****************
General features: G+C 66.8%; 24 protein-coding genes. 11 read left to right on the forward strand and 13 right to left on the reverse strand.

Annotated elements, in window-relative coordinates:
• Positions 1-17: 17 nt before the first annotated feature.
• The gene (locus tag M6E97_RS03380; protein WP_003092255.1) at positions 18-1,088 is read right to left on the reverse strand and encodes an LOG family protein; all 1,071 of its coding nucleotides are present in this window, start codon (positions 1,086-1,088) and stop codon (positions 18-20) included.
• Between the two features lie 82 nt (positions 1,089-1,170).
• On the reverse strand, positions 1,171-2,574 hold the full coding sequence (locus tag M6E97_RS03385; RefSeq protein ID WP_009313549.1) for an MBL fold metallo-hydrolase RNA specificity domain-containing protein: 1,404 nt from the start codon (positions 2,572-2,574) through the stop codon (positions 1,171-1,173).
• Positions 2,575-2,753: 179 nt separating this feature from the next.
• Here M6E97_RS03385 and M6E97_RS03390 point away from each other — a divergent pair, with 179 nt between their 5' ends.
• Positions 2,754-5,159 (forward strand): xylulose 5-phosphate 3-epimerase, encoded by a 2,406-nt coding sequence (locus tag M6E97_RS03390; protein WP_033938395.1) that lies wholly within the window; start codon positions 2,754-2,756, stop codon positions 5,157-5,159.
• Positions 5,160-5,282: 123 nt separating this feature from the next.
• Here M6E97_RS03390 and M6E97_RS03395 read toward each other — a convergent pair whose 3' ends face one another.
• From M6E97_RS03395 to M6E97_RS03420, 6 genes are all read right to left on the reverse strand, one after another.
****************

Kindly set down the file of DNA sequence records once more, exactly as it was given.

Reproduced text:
General features: G+C 66.8%; 24 protein-coding genes. 11 read left to right on the forward strand and 13 right to left on the reverse strand.

Annotated elements, in window-relative coordinates:
• Positions 1-17: 17 nt before the first annotated feature.
• The gene (locus tag M6E97_RS03380; protein WP_003092255.1) at positions 18-1,088 is read right to left on the reverse strand and encodes an LOG family protein; all 1,071 of its coding nucleotides are present in this window, start codon (positions 1,086-1,088) and stop codon (positions 18-20) included.
• Between the two features lie 82 nt (positions 1,089-1,170).
• On the reverse strand, positions 1,171-2,574 hold the full coding sequence (locus tag M6E97_RS03385; RefSeq protein ID WP_009313549.1) for an MBL fold metallo-hydrolase RNA specificity domain-containing protein: 1,404 nt from the start codon (positions 2,572-2,574) through the stop codon (positions 1,171-1,173).
• Positions 2,575-2,753: 179 nt separating this feature from the next.
• Here M6E97_RS03385 and M6E97_RS03390 point away from each other — a divergent pair, with 179 nt between their 5' ends.
• Positions 2,754-5,159 (forward strand): xylulose 5-phosphate 3-epimerase, encoded by a 2,406-nt coding sequence (locus tag M6E97_RS03390; protein WP_033938395.1) that lies wholly within the window; start codon positions 2,754-2,756, stop codon positions 5,157-5,159.
• Positions 5,160-5,282: 123 nt separating this feature from the next.
• Here M6E97_RS03390 and M6E97_RS03395 read toward each other — a convergent pair whose 3' ends face one another.
• From M6E97_RS03395 to M6E97_RS03420, 6 genes are all read right to left on the reverse strand, one after another.